In what the French situationist philosopher, Guy Debord, dubbed the “society of the spectacle”, however, one crucial feature of the post-modernist condition had become harder and harder to discern. Capitalism, in the absence of its rival metanarratives – socialism and communism – had grown immeasurably stronger in a fast-changing world where, in Karl Marx’s famous phrase, “all that is solid melts into air”.

Capitalist technology’s frightening capacity to re-define humanity’s self-perceptions hid effortlessly in plain sight: its universal presence making it all the more difficult to see. Not without cause did the American literary critic and political philosopher, Fredric Jameson, describe post-modernism as “the cultural logic of late capitalism”. If everything can be true, then it becomes increasingly difficult to describe anything as false. If late capitalism’s cultural logic gave us post-modernism, then Donald Trump and his “fake news” can only be its logical outcome.

Except, of course, the social and economic consequences of late capitalism are not fake news – they are only too real. No matter how high capitalism’s apologists turn up the static, the blunt facts of joblessness and/or precarious employment; chronic indebtedness; unaffordable housing; rising poverty and in-your-face social inequality continue to constitute the lived experience of a growing percentage of the world’s citizens – even in its wealthiest nations. The society of the spectacle may constantly be driving them apart, but the inescapable reality of their daily lives is, with equal constancy, generating what the old Soviet communists used to call “the objective conditions” for their coming together.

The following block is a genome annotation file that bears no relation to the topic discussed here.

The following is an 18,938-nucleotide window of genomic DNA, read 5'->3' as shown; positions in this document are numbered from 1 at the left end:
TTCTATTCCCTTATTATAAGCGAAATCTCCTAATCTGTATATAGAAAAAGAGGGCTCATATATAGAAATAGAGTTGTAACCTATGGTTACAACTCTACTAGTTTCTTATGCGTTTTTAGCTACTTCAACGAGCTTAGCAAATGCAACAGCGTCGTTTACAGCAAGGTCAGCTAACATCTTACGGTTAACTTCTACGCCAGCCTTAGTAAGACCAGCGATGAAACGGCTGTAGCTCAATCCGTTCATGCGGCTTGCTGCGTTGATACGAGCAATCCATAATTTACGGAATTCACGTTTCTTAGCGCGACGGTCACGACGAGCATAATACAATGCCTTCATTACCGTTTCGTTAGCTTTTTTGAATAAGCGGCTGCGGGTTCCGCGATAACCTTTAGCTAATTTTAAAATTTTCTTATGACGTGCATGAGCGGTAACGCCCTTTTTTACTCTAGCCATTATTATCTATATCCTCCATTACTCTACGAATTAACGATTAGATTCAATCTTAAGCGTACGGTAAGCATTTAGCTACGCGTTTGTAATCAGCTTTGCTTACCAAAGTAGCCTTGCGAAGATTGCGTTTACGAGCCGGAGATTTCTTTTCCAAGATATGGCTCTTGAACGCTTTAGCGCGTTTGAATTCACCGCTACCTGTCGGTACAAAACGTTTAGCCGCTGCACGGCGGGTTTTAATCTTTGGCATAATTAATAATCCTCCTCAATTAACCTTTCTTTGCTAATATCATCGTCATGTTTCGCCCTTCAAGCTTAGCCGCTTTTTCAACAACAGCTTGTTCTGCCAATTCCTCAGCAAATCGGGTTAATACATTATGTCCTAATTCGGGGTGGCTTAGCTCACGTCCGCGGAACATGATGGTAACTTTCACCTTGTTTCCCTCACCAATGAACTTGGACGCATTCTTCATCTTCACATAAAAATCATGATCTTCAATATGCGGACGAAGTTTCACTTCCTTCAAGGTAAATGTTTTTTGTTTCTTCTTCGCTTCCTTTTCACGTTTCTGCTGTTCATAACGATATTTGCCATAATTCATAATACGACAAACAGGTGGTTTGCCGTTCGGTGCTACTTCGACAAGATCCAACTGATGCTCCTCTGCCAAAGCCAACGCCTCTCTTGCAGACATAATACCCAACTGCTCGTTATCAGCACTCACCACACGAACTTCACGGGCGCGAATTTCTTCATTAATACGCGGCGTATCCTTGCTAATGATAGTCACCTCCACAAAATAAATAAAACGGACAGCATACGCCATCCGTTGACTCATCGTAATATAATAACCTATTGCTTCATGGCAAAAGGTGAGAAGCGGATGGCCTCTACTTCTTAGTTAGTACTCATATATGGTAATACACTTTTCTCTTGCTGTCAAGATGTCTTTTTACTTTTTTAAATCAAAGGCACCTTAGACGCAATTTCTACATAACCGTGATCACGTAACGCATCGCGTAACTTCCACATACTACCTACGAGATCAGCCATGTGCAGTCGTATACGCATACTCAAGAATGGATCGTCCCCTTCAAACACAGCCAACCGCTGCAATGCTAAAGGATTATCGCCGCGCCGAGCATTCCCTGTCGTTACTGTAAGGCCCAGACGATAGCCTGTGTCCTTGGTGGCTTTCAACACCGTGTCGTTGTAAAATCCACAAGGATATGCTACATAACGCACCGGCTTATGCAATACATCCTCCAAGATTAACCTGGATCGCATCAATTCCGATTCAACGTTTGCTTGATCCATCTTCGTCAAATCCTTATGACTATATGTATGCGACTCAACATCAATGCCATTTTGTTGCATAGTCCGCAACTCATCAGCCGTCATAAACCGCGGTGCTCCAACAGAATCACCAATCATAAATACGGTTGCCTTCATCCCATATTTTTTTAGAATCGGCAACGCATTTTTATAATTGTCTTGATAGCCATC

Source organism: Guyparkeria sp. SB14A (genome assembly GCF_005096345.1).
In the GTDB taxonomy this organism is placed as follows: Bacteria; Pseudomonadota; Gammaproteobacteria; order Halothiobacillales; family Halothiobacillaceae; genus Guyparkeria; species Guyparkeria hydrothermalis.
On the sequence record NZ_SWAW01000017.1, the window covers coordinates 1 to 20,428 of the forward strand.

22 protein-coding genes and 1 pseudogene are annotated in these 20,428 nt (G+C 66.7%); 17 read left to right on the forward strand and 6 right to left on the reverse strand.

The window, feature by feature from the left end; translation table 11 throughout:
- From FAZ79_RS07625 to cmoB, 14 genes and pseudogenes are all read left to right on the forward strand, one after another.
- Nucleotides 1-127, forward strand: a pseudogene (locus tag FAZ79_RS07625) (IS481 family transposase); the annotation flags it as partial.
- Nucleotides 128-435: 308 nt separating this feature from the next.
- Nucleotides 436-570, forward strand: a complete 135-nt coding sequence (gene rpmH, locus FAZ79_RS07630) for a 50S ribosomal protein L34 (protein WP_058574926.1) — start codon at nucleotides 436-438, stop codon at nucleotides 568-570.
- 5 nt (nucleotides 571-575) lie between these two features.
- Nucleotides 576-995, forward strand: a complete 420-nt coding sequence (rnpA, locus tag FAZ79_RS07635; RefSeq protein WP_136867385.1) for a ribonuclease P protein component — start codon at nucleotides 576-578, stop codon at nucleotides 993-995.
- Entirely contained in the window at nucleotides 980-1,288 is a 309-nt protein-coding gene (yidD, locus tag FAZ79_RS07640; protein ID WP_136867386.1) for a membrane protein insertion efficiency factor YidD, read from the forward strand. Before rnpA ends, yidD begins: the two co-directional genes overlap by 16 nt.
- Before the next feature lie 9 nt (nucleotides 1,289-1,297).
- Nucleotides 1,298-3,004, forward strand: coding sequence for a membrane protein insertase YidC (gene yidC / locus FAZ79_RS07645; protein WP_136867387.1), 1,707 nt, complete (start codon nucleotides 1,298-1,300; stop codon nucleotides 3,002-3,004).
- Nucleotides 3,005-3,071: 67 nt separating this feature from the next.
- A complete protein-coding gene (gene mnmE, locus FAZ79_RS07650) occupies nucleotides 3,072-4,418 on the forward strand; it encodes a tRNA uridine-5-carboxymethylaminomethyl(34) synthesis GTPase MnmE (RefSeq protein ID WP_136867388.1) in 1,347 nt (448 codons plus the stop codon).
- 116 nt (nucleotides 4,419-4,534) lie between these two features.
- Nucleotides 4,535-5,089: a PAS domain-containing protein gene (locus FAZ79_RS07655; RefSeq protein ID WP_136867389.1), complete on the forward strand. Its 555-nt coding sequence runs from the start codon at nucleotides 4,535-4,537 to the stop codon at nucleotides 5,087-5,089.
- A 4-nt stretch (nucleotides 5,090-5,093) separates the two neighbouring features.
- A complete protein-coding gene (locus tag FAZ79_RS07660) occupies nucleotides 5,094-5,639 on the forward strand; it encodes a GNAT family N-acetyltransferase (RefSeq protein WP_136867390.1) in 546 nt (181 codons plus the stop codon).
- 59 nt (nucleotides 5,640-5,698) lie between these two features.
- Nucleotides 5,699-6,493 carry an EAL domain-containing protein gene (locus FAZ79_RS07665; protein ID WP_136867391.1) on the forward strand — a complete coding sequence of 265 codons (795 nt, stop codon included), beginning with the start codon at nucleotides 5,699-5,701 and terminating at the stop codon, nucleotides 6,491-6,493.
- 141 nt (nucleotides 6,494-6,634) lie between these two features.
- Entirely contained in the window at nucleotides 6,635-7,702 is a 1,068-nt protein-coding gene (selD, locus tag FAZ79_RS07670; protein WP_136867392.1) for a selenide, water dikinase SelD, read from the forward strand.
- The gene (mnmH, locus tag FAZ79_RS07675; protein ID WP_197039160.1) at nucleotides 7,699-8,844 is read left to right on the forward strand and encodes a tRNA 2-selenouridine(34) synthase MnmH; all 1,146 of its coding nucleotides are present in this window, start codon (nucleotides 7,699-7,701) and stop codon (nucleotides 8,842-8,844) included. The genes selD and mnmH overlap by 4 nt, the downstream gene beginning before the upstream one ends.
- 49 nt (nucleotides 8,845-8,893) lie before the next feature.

One of the most memorable slogans of the 1968 “revolution that never happened” was the surrealist graffiti Sous les pavés, la plage! (Under the paving stones, the beach.) It captured perfectly the widespread feeling, especially among the young, that for all its materialistic “success”, the post-war world was one from which everything sensual and life-affirming had been bled out. The attributes that made them human, made life worth living, had been drained of colour; buried beneath tons of grey concrete; reduced to an unbearable sameness. In order to find the beach, they had first to tear up the paving-stones – and hurl them at the police.

Divergence, in 1968, made perfect psychic sense. But, politically, it made no sense at all. Emancipation, if it is to endure, must be a collective enterprise. The students and workers of 1968 only railed against the capitalism of their time in various – albeit highly imaginative – ways: the point was to change it.

Fifty years later, convergence des luttes – a convergence of struggles – is the only slogan that offers any hope of sparking a genuine and enduring revolution.